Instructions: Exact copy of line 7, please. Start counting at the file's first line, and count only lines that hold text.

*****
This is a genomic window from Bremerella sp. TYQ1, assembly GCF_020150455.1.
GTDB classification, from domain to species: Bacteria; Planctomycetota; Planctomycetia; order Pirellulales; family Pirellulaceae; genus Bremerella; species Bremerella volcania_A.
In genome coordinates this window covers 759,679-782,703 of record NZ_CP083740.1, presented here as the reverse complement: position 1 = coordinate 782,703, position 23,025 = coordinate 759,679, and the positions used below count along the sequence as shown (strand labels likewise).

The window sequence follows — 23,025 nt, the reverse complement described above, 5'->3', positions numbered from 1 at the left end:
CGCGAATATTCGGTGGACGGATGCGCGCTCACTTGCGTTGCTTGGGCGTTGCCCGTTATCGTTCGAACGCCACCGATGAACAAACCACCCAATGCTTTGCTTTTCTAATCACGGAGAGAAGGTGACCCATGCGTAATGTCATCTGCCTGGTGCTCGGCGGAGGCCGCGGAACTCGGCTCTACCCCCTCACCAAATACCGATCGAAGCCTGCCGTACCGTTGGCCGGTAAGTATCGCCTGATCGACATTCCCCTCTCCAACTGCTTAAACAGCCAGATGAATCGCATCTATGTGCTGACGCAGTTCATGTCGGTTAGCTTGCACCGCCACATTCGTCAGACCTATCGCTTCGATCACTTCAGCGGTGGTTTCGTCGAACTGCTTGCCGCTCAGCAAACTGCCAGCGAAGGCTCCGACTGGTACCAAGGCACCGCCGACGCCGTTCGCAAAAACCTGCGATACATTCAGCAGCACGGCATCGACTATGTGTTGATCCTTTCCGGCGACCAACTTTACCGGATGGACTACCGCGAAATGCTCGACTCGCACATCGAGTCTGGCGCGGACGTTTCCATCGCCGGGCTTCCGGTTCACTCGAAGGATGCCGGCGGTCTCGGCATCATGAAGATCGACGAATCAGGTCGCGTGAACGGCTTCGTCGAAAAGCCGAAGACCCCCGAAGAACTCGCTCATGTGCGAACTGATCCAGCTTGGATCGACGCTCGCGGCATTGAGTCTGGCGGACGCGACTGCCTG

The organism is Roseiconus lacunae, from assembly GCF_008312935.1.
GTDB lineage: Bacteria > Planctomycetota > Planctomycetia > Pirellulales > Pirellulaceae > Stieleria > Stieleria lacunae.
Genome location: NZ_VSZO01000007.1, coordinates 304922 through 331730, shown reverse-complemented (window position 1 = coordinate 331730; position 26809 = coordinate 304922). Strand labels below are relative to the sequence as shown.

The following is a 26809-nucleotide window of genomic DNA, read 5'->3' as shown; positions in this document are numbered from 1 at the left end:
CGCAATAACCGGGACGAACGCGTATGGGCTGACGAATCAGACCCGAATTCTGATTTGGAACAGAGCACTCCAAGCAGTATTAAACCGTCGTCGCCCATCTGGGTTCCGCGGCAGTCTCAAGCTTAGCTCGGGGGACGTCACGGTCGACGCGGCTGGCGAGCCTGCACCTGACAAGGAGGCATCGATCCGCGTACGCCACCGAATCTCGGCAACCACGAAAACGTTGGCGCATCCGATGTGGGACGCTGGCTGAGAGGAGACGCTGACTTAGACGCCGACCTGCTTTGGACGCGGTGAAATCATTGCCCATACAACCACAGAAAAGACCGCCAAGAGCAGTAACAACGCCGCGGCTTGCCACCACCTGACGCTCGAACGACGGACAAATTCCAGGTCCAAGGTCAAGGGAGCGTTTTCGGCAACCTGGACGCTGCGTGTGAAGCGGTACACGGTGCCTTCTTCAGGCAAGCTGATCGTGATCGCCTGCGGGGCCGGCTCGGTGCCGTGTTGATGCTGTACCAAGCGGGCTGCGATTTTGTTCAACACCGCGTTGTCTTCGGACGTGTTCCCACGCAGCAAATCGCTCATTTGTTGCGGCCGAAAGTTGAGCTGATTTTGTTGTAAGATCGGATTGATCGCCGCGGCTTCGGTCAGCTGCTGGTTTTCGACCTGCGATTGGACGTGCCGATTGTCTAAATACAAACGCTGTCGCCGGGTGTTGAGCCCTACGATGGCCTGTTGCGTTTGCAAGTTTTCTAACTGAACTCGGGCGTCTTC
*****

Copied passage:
GTDB lineage: Bacteria > Planctomycetota > Planctomycetia > Pirellulales > Pirellulaceae > Stieleria > Stieleria lacunae.